When your friends and family come to visit you, what do they expect? They imagine huge portions of fresh or fried seafood. They envision creamy French cuisine rivaling that of Paris and Lyon. They can nearly taste the powdered sugar on a fresh beignet. And they are totally right to do so. But as I recently learned from an out-of-town friend, they never expect Vietnamese broths and fresh ingredients. In fact, when informing my visiting friend from high school of the amazing Vietnamese food scene down here, he asked, "What even is Vietnamese food?" After allowing the blood to stop boiling and my heart to slow down, I replied with an onslaught of in-depth descriptions of pho, banh mi, vermicelli, and everything in between.
This is something very near and dear to me, as I adore this cuisine that is often misunderstood, overlooked, or mishandled. Like many great cuisines of the world, Vietnamese food is (relatively) simple in its ingredients and preparation, yet incredibly complex in its flavor. It is all about the ying and the yang. It is a delicate balancing act between fresh and fermented, hot and cold, sweet and savory. I don't want to simplify the complex cuisines of Vietnam into just a few dishes, but allow me to summarize it.
To understand the Vietnamese food in New Orleans, you must know about the French colonization of Vietnam. Missionaries began colonizing "French Indo-China" in the 18th century, and Vietnam didn't gain its independence until 1954. This left an everlasting mark on Vietnam, for better or worse. The French presence is reflected in Vietnamese culture, architecture, and of course, the food. Most notably, the banh mi sandwich, a staple of Vietnamese street food, is served on a miniature French baguette. Many other Vietnamese pastries also have their roots in French colonialism. So how did there come to be nearly 15,000 Vietnamese in New Orleans?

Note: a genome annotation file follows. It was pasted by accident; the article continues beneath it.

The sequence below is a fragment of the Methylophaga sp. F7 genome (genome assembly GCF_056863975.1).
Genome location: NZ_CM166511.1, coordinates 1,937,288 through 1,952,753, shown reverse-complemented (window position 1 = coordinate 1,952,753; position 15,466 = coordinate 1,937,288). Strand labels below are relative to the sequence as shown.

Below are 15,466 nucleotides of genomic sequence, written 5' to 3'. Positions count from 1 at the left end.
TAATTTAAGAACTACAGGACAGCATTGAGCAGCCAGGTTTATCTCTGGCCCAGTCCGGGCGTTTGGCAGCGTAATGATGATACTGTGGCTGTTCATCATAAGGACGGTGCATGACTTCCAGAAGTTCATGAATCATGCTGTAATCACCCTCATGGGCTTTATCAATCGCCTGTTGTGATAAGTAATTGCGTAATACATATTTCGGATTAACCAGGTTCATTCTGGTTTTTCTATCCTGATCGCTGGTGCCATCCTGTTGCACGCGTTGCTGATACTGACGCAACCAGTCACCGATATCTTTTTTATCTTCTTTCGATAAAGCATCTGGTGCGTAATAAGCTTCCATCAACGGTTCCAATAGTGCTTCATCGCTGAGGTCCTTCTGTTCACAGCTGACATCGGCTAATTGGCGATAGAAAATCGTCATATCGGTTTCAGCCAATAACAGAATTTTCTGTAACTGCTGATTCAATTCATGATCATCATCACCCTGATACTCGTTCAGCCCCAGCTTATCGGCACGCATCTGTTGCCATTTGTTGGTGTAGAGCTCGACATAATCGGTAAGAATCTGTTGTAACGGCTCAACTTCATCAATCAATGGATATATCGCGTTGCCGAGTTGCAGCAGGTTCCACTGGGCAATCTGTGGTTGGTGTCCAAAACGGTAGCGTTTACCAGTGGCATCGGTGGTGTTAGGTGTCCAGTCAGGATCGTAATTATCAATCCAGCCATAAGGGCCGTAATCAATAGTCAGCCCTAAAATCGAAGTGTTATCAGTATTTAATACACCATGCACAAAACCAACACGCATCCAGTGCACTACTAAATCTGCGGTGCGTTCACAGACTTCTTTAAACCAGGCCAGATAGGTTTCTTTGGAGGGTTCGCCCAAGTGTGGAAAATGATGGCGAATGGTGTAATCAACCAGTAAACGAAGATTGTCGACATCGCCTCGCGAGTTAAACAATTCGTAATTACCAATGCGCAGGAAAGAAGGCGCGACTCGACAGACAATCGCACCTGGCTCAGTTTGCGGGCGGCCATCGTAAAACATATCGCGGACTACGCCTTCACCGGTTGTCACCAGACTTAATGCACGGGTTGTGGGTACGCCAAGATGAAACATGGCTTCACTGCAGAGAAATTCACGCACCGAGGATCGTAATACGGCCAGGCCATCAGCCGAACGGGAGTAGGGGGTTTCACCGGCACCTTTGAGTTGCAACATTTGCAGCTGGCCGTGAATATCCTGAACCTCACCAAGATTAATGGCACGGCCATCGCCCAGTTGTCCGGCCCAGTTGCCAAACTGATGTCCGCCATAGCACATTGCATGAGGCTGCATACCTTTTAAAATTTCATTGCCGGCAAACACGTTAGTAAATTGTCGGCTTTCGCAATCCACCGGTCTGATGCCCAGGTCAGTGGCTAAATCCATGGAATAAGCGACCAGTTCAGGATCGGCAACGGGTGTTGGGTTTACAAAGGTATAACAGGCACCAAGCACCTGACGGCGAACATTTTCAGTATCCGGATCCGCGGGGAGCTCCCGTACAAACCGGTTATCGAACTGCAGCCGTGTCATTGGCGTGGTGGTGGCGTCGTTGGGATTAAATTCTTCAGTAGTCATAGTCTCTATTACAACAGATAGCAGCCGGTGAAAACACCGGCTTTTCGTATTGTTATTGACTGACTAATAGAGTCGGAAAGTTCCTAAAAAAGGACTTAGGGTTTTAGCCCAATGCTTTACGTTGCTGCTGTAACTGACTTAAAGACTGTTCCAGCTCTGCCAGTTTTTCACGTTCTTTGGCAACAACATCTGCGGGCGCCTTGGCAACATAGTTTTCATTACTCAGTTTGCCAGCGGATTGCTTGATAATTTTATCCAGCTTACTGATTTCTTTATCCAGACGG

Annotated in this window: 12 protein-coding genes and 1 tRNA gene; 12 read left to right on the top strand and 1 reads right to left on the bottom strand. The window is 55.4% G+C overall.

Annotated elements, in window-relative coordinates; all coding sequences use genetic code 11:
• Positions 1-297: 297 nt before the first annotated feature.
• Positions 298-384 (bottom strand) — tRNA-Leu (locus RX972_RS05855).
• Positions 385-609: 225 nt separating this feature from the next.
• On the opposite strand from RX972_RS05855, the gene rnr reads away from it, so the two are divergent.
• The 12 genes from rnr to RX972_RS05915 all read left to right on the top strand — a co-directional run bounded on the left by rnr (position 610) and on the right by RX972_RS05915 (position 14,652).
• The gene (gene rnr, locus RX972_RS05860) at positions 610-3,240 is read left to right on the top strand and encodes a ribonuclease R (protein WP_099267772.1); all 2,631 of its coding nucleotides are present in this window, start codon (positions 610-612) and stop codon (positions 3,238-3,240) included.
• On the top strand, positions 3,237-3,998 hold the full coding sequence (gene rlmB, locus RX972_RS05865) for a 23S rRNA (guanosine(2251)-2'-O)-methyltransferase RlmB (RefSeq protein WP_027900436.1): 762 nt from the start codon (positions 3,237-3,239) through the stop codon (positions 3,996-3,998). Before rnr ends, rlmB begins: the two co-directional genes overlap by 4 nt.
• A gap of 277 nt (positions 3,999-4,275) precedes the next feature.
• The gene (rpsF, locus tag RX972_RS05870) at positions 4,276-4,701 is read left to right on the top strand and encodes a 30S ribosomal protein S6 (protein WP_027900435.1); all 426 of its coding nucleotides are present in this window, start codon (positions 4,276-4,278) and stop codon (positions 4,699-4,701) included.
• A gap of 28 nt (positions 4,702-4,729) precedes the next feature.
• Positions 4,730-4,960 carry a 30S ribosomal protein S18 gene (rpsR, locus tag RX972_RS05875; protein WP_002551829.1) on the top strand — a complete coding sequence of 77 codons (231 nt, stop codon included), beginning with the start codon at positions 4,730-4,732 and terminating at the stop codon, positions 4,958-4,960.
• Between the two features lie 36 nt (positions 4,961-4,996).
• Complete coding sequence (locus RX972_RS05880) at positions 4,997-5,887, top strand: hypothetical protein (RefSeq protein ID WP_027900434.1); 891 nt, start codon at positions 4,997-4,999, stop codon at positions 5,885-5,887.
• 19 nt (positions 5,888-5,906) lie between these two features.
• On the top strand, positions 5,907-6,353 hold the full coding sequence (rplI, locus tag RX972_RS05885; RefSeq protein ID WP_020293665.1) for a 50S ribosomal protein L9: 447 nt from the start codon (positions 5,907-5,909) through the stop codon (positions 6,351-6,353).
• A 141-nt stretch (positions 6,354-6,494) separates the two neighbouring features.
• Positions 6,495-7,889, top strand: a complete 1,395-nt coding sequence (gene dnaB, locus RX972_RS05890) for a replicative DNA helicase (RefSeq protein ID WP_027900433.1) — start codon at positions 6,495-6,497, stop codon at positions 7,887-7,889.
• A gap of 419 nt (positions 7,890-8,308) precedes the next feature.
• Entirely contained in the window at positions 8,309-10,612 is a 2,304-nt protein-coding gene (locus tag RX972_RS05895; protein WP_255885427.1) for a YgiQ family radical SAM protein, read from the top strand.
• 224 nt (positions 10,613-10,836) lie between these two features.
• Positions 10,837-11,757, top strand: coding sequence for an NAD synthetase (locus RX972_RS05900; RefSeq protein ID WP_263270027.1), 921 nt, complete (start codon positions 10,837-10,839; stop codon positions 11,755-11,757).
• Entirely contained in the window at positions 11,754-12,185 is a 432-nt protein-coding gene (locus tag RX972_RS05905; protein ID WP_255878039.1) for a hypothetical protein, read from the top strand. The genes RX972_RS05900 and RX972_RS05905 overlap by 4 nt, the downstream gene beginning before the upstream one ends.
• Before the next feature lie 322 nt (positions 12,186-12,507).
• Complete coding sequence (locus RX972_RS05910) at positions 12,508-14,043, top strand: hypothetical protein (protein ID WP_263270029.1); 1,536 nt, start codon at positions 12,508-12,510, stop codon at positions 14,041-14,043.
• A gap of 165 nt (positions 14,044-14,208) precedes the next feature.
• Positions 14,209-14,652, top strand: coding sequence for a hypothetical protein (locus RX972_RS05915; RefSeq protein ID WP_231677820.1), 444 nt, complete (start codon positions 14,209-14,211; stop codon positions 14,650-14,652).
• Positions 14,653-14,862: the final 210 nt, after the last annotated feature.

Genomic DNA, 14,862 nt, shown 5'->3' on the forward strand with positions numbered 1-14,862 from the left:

The year is 1975 and David Bowie's "Fame" is topping the charts. Meanwhile, the United States is pulling out of a largely acknowledged lost war in Vietnam, and Saigon has just fallen. In the next five to 10 years, over half a million Vietnamese immigrants come to the United States to find refuge. While many of the Vietnamese locate to geographically reasonable locations like San Jose, some are enticed to venture elsewhere. Many of the Vietnamese people fleeing their country were Roman Catholic. Numerous Catholic charities wanted to bring these communities to New Orleans. By using incentives such as affordable housing, these organizations helped find a safe and livable sanctuary for many Vietnamese communities. The affordable housing was not the only reason for the move, however. The similar climate, coupled with the French colonization of both Vietnam and Louisiana, allowed for a relatively smooth transition. These communities relocated to New Orleans East, as well as Marrero, Gretna, Algiers, and Avondale. For decades, these communities flourished. Their importance to New Orleans was highlighted after Hurricane Katrina, as they were among the first to return to the city and begin to rebuild.